Creation and Creator's Responsibility

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Last Updated on June 1, 2019, by eNotes Editorial. Word Count: 1552

In R.U.R., Karel Capek comes very close to echoing the ideas first explored by Mary Shelley a hundred years earlier in Frankenstein (1818). Like Shelley, Capek is also asking man to consider the ramifications of science. It is not simply whether man can achieve something through technology, but whether he should that interested Shelley. It is the question with which Capek struggled as well. The creature that Victor Frankenstein builds is meant to prove that its creator can supplant God, that God has become redundant. The creature is bigger than man, and illustrates Frankenstein’s belief that he can create a man who is superior to that which God has created. Old Rossum has a similar goal. His robots are tireless workers, demanding little, but with the capacity to be stronger and faster, more efficient than the model created by God. But as both authors prove, creation is not without responsibility.

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Even before Dr. Gall humanizes the robots, there were problems that signaled the failure of Rossum’s creation. The robots appeared to be prone to suffering some sort of breakdown, which the plant has labeled ‘‘robot cramp.’’ There is no acknowledged awareness that this may prove serious, and in fact, the breakdowns are dismissed as insignificant. Rossum has created something that appears human, feels human, and sounds human, but he stops short of creating humanity. However, on the surface, his creations seem to prove that man can conquer science. Rossum apparently never considR ers the potential for misuse, nor does he foresee that in the future man might modify his creation and create a new kind of robot. Greed motivates massproduction of the robots and their sale to any outlet with enough money. The goal of creating a labor saving substitute for man leads to the creation of quasi-men with orders to kill. And still, those who manufacture this new weapon accept no responsibility for its use. But the real creator of the robots is Dr. Gall who, through love, is motivated to create robots with souls. It never occurs to either Dr. Gall or Helena that they are creating life and that when life is created, someone has to assume responsibility for assimilating that life into society. It is the point that Old Rossum missed as well.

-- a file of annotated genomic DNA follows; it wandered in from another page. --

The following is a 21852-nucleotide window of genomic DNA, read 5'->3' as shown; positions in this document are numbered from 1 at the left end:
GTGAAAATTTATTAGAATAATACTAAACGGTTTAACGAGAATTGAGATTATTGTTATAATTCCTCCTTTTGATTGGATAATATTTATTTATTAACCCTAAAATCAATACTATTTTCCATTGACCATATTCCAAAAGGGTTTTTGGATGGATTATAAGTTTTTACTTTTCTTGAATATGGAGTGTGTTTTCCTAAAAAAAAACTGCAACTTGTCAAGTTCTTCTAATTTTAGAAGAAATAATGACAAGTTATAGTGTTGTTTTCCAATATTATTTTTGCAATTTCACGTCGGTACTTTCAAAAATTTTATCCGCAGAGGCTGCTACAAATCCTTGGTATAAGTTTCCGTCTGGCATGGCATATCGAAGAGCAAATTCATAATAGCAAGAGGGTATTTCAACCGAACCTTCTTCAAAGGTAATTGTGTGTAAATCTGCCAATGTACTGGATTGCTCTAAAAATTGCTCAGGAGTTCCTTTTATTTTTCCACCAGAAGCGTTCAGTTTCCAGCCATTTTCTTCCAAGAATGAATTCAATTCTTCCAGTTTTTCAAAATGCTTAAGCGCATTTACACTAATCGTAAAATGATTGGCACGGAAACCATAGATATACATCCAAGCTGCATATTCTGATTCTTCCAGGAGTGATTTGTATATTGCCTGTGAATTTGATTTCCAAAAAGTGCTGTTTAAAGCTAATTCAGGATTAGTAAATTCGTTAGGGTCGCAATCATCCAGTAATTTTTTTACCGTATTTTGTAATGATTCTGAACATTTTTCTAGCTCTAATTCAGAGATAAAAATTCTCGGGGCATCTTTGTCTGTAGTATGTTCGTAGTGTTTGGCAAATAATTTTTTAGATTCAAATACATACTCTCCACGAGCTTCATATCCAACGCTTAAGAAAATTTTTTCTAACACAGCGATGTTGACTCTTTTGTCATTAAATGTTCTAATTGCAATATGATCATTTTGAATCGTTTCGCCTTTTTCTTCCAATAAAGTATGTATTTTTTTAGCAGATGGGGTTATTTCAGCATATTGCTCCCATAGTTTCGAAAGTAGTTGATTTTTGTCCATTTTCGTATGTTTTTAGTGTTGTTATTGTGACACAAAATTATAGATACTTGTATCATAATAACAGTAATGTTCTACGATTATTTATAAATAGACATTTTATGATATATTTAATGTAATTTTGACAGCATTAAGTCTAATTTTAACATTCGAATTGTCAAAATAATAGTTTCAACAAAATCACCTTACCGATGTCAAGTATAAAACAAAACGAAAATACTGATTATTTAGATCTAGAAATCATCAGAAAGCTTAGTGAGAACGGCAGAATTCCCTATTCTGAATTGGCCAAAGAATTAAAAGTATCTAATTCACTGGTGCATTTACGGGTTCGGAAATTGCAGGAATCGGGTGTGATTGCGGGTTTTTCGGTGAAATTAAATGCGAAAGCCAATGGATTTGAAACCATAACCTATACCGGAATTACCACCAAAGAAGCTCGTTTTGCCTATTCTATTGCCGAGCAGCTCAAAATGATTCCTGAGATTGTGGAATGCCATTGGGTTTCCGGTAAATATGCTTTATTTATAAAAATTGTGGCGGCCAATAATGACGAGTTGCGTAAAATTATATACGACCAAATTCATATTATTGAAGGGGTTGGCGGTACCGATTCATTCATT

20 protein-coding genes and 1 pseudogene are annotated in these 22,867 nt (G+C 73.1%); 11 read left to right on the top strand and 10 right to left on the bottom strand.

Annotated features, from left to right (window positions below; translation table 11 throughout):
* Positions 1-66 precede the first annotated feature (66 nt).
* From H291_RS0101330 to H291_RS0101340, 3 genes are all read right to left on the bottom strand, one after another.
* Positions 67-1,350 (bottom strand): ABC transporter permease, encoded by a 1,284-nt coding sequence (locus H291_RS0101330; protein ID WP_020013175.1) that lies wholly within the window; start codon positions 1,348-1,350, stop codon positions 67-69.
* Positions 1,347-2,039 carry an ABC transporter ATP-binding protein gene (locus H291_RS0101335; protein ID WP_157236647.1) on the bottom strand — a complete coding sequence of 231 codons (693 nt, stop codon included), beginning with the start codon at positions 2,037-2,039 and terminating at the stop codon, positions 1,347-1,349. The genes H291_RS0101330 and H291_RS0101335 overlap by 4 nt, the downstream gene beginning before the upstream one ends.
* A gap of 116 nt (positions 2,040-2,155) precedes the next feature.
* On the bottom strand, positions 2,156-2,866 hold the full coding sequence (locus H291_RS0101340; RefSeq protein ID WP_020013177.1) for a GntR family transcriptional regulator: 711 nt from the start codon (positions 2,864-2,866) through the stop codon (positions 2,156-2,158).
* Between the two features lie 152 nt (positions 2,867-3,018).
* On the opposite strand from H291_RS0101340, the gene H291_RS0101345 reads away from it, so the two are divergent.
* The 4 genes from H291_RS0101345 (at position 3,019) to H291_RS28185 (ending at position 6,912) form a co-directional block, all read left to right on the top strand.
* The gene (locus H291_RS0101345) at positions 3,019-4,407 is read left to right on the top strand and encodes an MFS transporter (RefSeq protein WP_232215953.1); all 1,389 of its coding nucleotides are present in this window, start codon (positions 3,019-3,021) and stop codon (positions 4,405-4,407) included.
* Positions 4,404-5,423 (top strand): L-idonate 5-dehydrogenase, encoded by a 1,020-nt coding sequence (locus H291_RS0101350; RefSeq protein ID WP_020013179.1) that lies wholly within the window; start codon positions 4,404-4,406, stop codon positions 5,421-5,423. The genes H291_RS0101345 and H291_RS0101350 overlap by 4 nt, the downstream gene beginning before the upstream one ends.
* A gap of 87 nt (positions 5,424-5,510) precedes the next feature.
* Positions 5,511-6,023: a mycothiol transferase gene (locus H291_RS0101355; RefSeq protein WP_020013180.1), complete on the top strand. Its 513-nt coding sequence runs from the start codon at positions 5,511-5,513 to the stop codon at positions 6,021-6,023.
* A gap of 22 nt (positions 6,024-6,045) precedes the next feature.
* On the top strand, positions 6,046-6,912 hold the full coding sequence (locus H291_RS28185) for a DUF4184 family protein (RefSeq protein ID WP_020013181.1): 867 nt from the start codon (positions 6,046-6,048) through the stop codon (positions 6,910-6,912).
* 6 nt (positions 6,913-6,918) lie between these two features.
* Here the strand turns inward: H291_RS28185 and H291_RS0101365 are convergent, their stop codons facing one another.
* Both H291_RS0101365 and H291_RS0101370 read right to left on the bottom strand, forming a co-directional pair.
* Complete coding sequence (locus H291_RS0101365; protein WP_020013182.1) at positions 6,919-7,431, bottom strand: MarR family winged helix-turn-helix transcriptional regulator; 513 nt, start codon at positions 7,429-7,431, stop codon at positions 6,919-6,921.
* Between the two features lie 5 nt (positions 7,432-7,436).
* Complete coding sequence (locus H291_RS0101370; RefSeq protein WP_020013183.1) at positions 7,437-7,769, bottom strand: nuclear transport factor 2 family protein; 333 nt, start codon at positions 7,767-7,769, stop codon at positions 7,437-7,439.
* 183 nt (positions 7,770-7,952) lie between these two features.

In a similar fashion, Victor Frankenstein misses that point when he creates his creature. He envisions himself as a replacement for God, as with his creation of a life, that God has been rendered unnecessary. As the robot’s creators will learn a hundred years later, a new creation needs someone to acculturate this new life into the world. Frankenstein’s creature is abandoned to find his own way, and left alone, he finds that murder is the only way to force his creator into assuming a responsible role. Of course even murder does not shock Victor, who escapes into fainting spells, illness, and sleep, rather than face what he has created. Of course, none of the plant managers at Rossum’s Universal Robots feign illness when the first reports begin to surface of the robots’ murderous spree; instead they continue to mass-produce their robots and accept orders and collect money. Still, they recognize the danger as they plot their escape on a waiting gun ship. Even as the robots besiege their last refuge, Busman escapes into his accounts, and the managers and scientists escape into a celebration of Helena’s ten years on the island. None of the robot’s creators appears willing to deal with the tragedy that is unfolding, and none will take responsibility to end it. Even when it has become clear that they may be the last of the humans to exist in the world, their only thought is to their own personal survival.

Frankenstein’s creature is different from the robots in that he does not appear ordinary. He is human, but not human...

(The entire section contains 3679 words.)

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